Your Content-Delivery Strategy Can't Start and End at Mobile
When I received my first PC, a Tandy 1000, in fourth grade, I didn’t think one day I would be standing in front of a customs officer on the U.S.-Mexico border trying to explain why I had two laptops, an iPad and an iPhone -- all for personal use.
Today, the PC-only customer is extinct.
Not only are brands thinking about cross-channel experiences, some now speak of “mobile only.” When the first smartphones were introduced, few if any of us fully appreciated the profound impact they would have on the way we shop, how we socialize with brands and each other, and our intense dependency on them every waking moment.
Yet, a content-delivery strategy that ends at mobile will become as quickly outdated as an approach than a “PC-centric” strategy did years ago.
There needs to be a shift in mindset. We can’t be married to a particular device format. Instead, stay focused on the needs and behavior of your audiences -- where they’re consuming content and the challenges they face that ever-changing technology can exacerbate. When we do this, we realize the content-delivery priority of smartphones is not an “m” (mobile) problem, but an “n” (nth degree) problem.
So how do you deliver personalized and contextual experiences driven by content to a set of screens on different devices? Again, these devices are smartphones today, but are quickly evolving to become our watches, cars and appliances.
Data needs to include both the context of the device as well as that of the individual. It needs to pull together what has happened in the past and what’s occurring in real time. Where many organizations trip up is believing they need to have it all before making it actionable. Not true.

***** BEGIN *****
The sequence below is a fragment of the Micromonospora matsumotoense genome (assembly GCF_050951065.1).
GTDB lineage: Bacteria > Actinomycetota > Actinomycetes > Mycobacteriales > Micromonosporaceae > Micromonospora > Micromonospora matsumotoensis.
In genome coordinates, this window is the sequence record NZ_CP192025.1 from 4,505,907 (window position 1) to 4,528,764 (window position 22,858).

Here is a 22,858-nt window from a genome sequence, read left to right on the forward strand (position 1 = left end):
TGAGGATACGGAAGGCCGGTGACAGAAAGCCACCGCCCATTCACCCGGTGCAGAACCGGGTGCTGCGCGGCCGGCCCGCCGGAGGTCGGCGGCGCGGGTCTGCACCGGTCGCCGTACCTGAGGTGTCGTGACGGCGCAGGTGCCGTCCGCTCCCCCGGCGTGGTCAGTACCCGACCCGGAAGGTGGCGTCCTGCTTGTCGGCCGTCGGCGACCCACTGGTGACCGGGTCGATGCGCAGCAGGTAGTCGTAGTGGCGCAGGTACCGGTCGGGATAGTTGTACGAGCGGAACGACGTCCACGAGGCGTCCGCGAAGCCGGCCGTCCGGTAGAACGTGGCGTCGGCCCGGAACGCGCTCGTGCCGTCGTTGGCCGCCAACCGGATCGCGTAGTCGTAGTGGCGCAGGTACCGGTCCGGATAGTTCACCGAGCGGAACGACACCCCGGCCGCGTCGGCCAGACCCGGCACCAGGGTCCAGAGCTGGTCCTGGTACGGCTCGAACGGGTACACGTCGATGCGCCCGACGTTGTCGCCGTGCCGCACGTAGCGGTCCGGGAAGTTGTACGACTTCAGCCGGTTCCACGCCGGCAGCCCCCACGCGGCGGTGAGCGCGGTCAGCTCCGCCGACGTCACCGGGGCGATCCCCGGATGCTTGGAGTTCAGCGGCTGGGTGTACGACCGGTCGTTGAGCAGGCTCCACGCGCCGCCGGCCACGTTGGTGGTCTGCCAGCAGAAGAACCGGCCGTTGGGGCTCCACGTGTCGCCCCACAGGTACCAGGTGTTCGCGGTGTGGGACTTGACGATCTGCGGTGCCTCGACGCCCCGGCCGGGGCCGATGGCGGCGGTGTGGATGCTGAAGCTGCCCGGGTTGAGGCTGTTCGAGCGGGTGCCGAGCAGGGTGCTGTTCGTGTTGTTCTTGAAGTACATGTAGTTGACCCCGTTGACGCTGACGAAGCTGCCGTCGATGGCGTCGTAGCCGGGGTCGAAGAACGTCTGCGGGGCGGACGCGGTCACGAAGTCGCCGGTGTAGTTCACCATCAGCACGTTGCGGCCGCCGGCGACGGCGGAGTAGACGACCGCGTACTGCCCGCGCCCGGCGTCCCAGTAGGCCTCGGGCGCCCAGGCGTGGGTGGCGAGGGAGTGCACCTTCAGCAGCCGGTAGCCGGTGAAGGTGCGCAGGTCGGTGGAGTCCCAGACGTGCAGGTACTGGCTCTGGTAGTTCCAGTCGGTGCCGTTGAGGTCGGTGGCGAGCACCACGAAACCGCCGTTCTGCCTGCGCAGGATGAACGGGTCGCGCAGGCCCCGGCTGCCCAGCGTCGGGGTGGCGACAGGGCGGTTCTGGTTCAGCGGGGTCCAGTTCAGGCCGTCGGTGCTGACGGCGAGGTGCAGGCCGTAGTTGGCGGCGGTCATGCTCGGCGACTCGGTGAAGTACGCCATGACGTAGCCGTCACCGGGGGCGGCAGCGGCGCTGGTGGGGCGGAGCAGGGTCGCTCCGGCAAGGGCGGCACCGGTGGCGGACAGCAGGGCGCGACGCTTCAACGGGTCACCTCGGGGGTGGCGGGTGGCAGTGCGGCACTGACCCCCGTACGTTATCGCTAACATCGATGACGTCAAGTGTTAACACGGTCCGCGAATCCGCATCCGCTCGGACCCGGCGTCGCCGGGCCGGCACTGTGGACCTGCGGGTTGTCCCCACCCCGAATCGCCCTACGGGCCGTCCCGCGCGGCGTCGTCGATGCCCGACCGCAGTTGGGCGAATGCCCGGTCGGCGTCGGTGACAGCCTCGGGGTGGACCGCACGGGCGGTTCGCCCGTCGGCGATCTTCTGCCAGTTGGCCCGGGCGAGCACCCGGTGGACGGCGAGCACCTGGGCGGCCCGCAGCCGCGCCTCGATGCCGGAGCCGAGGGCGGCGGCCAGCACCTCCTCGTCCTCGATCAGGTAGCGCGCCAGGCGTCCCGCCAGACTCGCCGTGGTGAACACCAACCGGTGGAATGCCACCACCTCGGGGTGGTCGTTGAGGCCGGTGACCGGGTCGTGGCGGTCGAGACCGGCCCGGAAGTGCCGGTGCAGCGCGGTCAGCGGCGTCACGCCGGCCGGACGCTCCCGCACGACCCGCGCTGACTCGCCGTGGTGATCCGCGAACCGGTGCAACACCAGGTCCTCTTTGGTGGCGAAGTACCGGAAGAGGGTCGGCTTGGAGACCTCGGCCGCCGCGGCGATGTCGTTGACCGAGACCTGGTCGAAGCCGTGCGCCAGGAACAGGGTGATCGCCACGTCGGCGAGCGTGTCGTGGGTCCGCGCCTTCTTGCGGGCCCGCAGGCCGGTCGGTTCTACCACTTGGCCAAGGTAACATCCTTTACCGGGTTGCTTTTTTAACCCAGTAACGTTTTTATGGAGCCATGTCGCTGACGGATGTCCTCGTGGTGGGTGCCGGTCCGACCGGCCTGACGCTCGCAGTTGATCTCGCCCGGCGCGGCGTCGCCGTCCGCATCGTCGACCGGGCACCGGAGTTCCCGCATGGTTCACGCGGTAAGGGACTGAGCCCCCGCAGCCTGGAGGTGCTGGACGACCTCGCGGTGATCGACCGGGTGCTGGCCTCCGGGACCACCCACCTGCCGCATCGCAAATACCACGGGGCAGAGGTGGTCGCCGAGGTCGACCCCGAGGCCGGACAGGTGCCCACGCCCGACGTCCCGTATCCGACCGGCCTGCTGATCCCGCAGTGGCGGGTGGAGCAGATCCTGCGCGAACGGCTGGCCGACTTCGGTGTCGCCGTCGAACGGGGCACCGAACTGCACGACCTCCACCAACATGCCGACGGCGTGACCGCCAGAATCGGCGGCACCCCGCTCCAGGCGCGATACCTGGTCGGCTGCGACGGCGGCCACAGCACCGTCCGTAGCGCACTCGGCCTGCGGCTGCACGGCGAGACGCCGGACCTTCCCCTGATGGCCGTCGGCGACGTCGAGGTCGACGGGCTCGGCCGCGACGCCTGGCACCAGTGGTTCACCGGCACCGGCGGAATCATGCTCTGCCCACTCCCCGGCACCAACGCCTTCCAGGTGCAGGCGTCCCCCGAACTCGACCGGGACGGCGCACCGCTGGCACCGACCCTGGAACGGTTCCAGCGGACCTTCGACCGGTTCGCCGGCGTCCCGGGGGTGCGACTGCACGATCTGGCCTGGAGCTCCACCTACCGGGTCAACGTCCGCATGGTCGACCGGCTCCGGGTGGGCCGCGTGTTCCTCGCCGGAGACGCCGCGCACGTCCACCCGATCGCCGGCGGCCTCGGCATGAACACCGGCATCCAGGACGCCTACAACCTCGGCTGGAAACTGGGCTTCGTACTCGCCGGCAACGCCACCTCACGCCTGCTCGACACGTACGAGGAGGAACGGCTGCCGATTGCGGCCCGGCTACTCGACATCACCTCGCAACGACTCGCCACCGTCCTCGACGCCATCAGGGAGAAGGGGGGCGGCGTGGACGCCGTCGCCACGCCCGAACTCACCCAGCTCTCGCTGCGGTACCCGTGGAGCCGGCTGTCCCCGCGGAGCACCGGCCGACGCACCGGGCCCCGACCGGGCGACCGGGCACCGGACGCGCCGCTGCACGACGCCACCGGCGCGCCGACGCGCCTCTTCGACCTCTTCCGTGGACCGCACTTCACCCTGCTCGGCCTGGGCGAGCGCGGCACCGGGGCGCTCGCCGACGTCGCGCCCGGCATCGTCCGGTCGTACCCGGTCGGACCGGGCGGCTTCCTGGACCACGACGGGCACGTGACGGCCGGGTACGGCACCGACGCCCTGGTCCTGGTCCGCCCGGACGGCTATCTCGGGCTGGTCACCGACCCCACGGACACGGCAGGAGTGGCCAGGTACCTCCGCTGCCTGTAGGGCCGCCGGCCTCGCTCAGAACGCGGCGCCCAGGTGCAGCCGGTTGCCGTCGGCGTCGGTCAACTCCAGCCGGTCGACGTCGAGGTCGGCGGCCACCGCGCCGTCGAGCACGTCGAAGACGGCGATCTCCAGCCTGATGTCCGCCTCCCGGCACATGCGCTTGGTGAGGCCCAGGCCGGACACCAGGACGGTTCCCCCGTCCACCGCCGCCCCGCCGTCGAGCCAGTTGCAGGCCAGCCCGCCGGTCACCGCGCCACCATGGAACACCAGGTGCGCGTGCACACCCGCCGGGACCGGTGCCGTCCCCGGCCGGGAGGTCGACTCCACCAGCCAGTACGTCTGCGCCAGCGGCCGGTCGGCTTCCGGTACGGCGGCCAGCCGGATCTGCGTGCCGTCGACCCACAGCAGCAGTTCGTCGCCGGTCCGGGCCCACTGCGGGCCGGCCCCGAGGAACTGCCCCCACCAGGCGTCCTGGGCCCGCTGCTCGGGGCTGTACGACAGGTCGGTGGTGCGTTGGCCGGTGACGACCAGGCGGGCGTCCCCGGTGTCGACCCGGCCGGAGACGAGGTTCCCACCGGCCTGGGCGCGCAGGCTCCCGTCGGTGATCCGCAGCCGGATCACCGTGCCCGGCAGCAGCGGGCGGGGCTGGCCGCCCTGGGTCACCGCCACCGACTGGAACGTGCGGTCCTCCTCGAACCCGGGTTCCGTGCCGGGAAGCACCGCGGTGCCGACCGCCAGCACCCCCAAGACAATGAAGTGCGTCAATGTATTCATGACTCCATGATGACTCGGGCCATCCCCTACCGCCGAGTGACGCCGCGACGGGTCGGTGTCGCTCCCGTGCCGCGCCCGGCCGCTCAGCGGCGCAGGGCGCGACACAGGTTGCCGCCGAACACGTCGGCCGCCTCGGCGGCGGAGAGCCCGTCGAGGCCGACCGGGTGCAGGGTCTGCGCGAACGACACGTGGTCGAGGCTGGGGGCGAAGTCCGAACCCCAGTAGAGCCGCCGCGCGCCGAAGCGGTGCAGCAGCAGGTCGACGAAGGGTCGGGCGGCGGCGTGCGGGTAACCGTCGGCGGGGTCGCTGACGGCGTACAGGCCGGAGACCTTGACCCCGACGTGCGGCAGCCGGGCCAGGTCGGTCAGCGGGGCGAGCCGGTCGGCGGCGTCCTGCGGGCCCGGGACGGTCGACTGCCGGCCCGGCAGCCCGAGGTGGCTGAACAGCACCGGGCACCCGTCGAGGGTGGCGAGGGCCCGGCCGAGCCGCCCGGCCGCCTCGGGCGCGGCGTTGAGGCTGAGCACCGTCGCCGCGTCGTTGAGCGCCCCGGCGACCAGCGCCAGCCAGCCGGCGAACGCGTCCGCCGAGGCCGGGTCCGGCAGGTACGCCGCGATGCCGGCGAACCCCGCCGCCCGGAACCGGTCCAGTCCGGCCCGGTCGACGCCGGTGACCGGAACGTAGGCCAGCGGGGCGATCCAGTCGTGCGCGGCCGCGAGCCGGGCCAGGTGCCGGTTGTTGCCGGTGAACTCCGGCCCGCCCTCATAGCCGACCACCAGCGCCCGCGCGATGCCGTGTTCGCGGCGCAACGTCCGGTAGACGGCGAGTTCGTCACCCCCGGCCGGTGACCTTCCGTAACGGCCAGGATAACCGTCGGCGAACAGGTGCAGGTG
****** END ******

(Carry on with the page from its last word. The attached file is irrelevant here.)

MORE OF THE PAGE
Even knowing simple things like the fact that a visitor clicked and read an article on home-mortgage options can help to personalize the content delivered to them across the site, mobile app and in-person experiences. Analytics that simply looks at one channel are not enough in this era of multiple devices.
Organizations need to think about content that shrinks and expands both in size and meaning for the devices to which it’s delivered. For images and video, use technology to create and cache different sizes and resolutions. And metadata on the content needs to be cross-channel aware so it can be easily shared across organizations that are often still organized by silos -- be it the mobile app, website, social or email marketing team.
For example, with CMO.com (disclosure: owned by Adobe), which provides strategies and best practices to digital marketers, there is a single place where content is managed and then delivered to the web and mobile devices through a combination of responsive design and mobile-app development capabilities.
Data will be the guide
Given the exploding number of combinations across data sets and content, technology needs to not only be an enabler of an organization’s desires, but an advisor to them. For example, predictive analytics is about technology helping marketers make better choices ahead of executing a decision. Innovations in machine learning, which tie data to the set of content to be delivered for the best experiences, will aid organizations to become more relevant, and at scale.
It can’t be technology alone
As organizations set priorities for a cross-channel content-delivery effort, it’s important to also recognize while technology that connects customer context and content across touch points is critical, it’s not the only element for success.
There is also a real human challenge: how do you captivate your audience? What’s the point of being able to deliver content to smartphones if your audience doesn’t care to interact with it? Thus, organizations must balance the technical ability to deliver content across all channels with the substance of those interactions.
It must be a brand story powerful enough to transcend the fragmentation across devices, with content that is as useful as it is delightful. That type of content is in style, no matter the era.